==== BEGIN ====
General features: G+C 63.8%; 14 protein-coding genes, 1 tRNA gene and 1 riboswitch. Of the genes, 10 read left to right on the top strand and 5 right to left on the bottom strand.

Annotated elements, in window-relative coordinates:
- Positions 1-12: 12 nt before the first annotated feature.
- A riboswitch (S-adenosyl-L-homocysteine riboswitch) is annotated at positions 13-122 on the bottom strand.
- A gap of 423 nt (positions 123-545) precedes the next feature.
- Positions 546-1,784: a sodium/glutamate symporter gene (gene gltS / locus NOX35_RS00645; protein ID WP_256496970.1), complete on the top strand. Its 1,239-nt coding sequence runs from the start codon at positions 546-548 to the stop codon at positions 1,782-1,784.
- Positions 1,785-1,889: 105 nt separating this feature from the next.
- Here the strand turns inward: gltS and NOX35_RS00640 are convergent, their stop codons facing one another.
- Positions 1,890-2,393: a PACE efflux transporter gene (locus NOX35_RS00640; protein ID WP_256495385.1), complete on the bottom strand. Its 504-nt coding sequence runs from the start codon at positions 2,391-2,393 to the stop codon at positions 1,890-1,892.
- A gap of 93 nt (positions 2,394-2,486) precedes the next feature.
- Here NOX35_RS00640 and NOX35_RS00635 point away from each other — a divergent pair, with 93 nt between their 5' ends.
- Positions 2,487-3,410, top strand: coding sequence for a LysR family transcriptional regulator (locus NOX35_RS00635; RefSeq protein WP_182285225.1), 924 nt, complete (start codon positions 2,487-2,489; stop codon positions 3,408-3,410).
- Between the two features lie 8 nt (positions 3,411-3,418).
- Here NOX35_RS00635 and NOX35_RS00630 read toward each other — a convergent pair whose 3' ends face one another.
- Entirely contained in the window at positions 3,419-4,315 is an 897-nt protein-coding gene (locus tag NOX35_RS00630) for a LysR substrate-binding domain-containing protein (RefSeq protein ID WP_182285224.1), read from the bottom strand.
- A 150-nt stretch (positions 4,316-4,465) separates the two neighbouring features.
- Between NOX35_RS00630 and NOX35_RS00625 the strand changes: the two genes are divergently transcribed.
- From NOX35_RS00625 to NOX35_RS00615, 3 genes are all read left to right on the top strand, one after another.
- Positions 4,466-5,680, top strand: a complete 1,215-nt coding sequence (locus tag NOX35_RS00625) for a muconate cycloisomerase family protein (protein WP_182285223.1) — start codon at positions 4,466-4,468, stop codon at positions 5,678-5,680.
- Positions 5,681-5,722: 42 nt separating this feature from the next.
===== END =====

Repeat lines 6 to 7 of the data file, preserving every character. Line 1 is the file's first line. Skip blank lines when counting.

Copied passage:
- Positions 546-1,784: a sodium/glutamate symporter gene (gene gltS / locus NOX35_RS00645; protein ID WP_256496970.1), complete on the top strand. Its 1,239-nt coding sequence runs from the start codon at positions 546-548 to the stop codon at positions 1,782-1,784.
- Positions 1,785-1,889: 105 nt separating this feature from the next.